By Rebecca Bracken
On Wednesday, Sue, Elena Duran, and I went out to East Matagorda Bay to band skimmer chicks and check on 25’s chicks. I was initially concerned because we didn’t see 25 or his mate when we approached the island, but thankfully they both popped up as we circled around the backside of the island. We ended up banding 11 skimmer chicks, all under the watchful eye of 25 and his mate. We never did see the chicks, but we know they were there!
On Thursday, Sue, Alan Wilde, and I went out to West Galveston Bay to check on the chicks we banded last week. We started up in Scenic Galveston and Swan Lake, and found a few oystercatchers, some banded and some unbanded, on the breakwater and islands around Virginia, Zimmerman, and Malone Points. 20 and mate and their chicks were hanging around Zimmerman Point as usual; guess they aren’t tired of their chicks yet.
LR and mate were hanging out on the breakwater, as were 11 and mate. But we couldn’t find 11’s chicks again! We know they fledged, but 11 is so wary of us that the chicks are really hard to find. We had hoped to see them after not making it up there last week, but the chicks should be fine since they can fly now. We’ll look for them again next week. We did find 39 and K7 on the breakwaters in Swan Lake, which was great because we don’t see them every week.
We’ve been noticing a bunch of skimmers nesting up in Swan Lake and this week they had some pretty big chicks! We might band there next week.
Over on Struve Luci, a few birds were loafing around, but most were very skittish of the approaching boat this week. Makes it hard to get their picture if they fly every time! But we found 12 and unbanded, L9, and LT and JA.
The skimmer colony on Struve is getting smaller and smaller as we get closer to wrapping up the season. We plan to band chicks there next week. One of the skimmer chicks we banded at Gangs Bayou fledged a few weeks ago and is still hanging out at Struve. Not sure why since most birds seem to be at Gangs!
Only LH, JX, and their chick were on Jigsaw. No other oystercatchers were around, but that wasn’t surprising given the number of terns and gulls that are still there. We found YK on 8 Mile Road again, with an unbanded bird.
At Gangs Bayou, we were so happy to see the huge number of older skimmer chicks! Many should have fledged or will be fledging soon. We quickly counted the number of adults and chicks, and Alan took a bunch of pictures, hoping that we’d see some of the chicks we banded last week. Some were still around, but a bunch were not, so hopefully they’re off exploring!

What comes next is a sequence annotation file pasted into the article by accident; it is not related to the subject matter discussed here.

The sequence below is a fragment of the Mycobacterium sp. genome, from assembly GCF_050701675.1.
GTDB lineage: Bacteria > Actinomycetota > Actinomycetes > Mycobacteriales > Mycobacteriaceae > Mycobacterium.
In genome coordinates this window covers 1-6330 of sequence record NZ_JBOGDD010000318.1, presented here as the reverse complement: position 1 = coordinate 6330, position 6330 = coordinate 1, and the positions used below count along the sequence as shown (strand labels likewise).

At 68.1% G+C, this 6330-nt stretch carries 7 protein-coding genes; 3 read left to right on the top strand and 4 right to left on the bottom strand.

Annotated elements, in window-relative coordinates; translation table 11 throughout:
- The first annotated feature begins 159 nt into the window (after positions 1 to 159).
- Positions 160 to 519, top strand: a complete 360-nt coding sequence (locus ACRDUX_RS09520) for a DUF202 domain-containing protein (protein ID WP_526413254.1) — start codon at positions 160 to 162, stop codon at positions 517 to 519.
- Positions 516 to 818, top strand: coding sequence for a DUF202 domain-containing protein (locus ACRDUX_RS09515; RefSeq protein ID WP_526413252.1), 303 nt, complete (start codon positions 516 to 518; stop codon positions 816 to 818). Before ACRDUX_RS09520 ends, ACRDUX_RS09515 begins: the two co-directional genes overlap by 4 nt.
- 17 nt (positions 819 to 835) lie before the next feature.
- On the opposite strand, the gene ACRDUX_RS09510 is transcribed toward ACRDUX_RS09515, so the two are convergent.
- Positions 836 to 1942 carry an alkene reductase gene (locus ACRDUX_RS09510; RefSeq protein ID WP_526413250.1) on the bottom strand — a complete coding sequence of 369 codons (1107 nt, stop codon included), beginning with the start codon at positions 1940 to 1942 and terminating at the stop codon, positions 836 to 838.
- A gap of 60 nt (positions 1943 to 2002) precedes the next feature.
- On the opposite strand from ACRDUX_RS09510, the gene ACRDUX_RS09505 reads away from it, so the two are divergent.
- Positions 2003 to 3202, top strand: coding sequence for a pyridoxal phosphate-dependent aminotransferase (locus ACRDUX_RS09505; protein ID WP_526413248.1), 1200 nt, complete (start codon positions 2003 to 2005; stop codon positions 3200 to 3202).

We also found A4A, mate, and chick on the breakwater near Gangs Bayou. They didn’t seem too concerned with us today. Surprisingly A5A was also on the breakwater! So strange; that’s quite a ways from South Deer.
About half a dozen oystercatchers were hanging out on Confederate reef, some of which were banded. A1A and family were spending some quality time together there.
On South Deer, only F1A and E2A were there. They were hanging out on the reef with a bunch of young gulls and terns. Doesn’t seem like a great spot to me.
We had a similar result on North Deer – no one home!
We had much better luck over on Marker 52. J6 and UF were with their chick on their little island.
JJ was hanging out on a reef with a bunch of juvenile gulls, herons, egrets, and pelicans. E4A and unbanded were both there with their chick, who can successfully fly now! Great job guys, now you can take your chick somewhere quieter! Always great to see a chick make one of its first flights.
W5 and JC were with their chicks at the end of Marker 52, but it doesn’t look like the chicks have fledged yet. They were a bit younger than E4A’s chick, so that wasn’t surprising. We got some great looks at them though, and they should be fledged next week.
FR and unbanded only had one chick with them this week. Probably time to kick that one out too, but they’re taking their time. CA and Y2 were on the breakwater with their chick. There were also two banded oystercatchers on the other side of the breakwater near the dredging activity.
Things are really starting to wind down for the season. We have a few chicks that haven’t fledged yet, and two that still need to be banded, but we haven’t found any new nests for quite a while now. So, we’ll be wrapping it up soon, but don’t worry, we’ll keep up the blog until the last chick is fledged!
If you like oystercatchers and you want to support this project, you can make a donation (thank you!) on our website here. And how could anyone not like oystercatchers!
Current Stats for upper Texas coast from Dickinson Bay to East Matagorda Bay: 0 nests being incubated, 31 failed nests, 2 nests with unfledged chicks, 0 nests with undetermined status, 26 chicks fledged
Note: All trapping and banding for this project is in accordance with federal and state permits issued to Susan Heath, GCBO Director of Conservation Research. Bird handling by volunteers is only permitted in the presence of Susan Heath and volunteers are trained in proper bird handling techniques.